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Brittney Reese at the Mesa College track with her London 2012 Olympic Gold medal

Brittney Reese at the San Diego Mesa College track with her London 2012 Olympic Gold medal.

Mesa College coach takes Silver in 2016 Olympics

August 2, 2016
|
San Diego Community College District

She is a six-time USA Track & Field Outdoor Women’s Champion in the long jump, a three-time World Outdoor Champion, a three-time World Indoor Champion, the indoor American record holder, and the 2012 Olympic Games gold medalist, and 2016 Olympic Games silver medalist.

Oh, and Brittney Reese also happens to be a track coach at San Diego Mesa College.

“I love it here,” said Reese, 29, who came three-quarters of an inch short of winning a second consecutive gold medal at the recently completed Summer Games in Rio de Janeiro. “Mesa is a great place to be. The campus is beautiful. We have one of the best community college programs anywhere.  This has to be among the top community college coaching staffs in the world.  I wouldn’t want to work anywhere else.”

“Reese underscores the commitment Mesa College has in setting a standard of excellence,” said Renee Ross, Head Coach of Mesa’s Men’s and Women’s Track and Field Program.

“We work very hard to get nothing but top notch coaches in our program,” said Ross. “A lot of people think that just because someone has an incredible background as an athlete, they’re automatically going to know how to coach, but that’s just not true. In Brittney’s case, not only is she a phenomenal athlete, an Olympian with so many U.S. and world records, but she’s also a phenomenal coach.”

Video: Watch Team USA compete in the
Women's Long Jump at the Rio Olympics

Brittney’s journey to Mesa College was a circuitous one.

Born in Inglewood, California, and raised in Gulfport, Mississippi, Reese dreamed of becoming a professional basketball player before her future took a turn while she was a high school junior. The track coach, in search of a long jumper, marched the girls basketball team onto the field, pulled out an ice-cold Coca-Cola on a muggy Mississippi afternoon, and said whoever jumped the farthest would win the bottle of Coke.

“I was thirsty,” Reese said. “I had never jumped before, but I wanted that Coke.”

Mission accomplished. Reese jumped 16 feet. In basketball shoes. Reese, who had been competing in the high jump and 400-meter dash, had found a new sport in which to excel. She would be named Mississippi’s 2004 Gatorade Player of the Year for track and field and enroll at Mississippi Gulf Coast Community College before accepting a track and field scholarship to the University of Mississippi.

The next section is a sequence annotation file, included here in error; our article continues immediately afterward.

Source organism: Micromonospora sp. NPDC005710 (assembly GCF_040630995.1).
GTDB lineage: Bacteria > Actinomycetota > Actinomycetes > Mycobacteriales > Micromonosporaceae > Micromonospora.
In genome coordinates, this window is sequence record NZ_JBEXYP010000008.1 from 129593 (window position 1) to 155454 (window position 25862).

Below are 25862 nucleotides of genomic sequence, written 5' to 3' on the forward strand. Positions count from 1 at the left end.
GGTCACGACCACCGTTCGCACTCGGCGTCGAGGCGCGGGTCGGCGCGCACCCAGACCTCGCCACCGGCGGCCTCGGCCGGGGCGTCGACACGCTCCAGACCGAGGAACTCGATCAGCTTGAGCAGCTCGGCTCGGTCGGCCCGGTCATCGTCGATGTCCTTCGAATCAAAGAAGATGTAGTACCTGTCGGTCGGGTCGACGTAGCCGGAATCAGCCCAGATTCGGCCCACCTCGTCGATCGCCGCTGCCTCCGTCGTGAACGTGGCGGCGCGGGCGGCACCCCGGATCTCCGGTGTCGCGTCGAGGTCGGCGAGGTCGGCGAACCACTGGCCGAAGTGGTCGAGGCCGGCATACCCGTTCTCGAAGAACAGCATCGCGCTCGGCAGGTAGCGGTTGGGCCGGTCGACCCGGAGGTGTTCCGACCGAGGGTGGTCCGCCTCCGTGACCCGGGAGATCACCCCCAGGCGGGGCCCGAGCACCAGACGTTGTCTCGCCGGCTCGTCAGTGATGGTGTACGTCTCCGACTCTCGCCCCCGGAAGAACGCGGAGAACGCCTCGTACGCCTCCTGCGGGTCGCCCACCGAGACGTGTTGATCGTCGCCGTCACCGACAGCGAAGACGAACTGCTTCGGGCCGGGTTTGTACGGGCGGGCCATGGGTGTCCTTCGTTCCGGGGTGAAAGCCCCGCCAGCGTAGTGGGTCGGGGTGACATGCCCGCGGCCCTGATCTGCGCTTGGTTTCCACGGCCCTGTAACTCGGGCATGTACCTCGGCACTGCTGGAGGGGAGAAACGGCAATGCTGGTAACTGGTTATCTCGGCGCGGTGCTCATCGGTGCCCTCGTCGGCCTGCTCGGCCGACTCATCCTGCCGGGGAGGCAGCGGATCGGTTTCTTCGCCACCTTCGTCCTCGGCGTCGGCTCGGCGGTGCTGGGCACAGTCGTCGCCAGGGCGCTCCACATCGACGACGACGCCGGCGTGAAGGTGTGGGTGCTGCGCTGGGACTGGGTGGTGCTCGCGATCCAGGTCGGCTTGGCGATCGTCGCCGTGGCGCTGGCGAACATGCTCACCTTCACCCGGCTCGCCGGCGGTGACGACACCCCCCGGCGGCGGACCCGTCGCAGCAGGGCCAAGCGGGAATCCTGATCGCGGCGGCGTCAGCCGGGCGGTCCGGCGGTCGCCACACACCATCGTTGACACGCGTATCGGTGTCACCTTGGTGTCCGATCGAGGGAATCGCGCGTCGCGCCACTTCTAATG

Reese made the U.S. Olympic Team in 2008 and finished fifth at the Summer Games in Beijing. From 2009 to 2013, she was the No. 1 ranked long jumper in the world. A hip injury during a 2013 competition set her back and caused her to ponder retirement, but this year, Brittney re-established her place as the best women’s long jumper in the world and made the U.S. Olympic team for the third time.

Reese jumped into coaching three years ago when she heard that Ross was looking for part-time help. Reese, who lives in Chula Vista, spent her first year as a high jump coach, her second year as a triple jump coach, and her third year as a sprints coach. 

What are the ingredients of a good coach?

“You have to be able to listen,” Reese said. “A lot of these kids are looking for a mentor. You need to be a true role model.”

“Being able to connect with students is among Reese’s strengths as a coach,” Ross said.  “She takes time with the athletes to not only train them but to also get to know them individually, to get to know them as people, to help develop them into well-rounded individuals.”

Reese said she makes one thing clear to anyone who walks onto the track at Mesa College.

“You’ve got to be a student first. You have to take care of business in the classroom before you can take care of business on the track. We take being a student very seriously over here.”

Reese speaks from experience. She says the reason she attended Mississippi Gulf Coast Community College before moving on to Ole Miss is because she didn’t have the same commitment in class as she did in sports while in high school.

“My job is to push these athletes to be the best they can be and help them understand that if you work hard, anything can happen. I’m a living testament to that.”

Brittney Reese flexes her muscles at the Mesa College track

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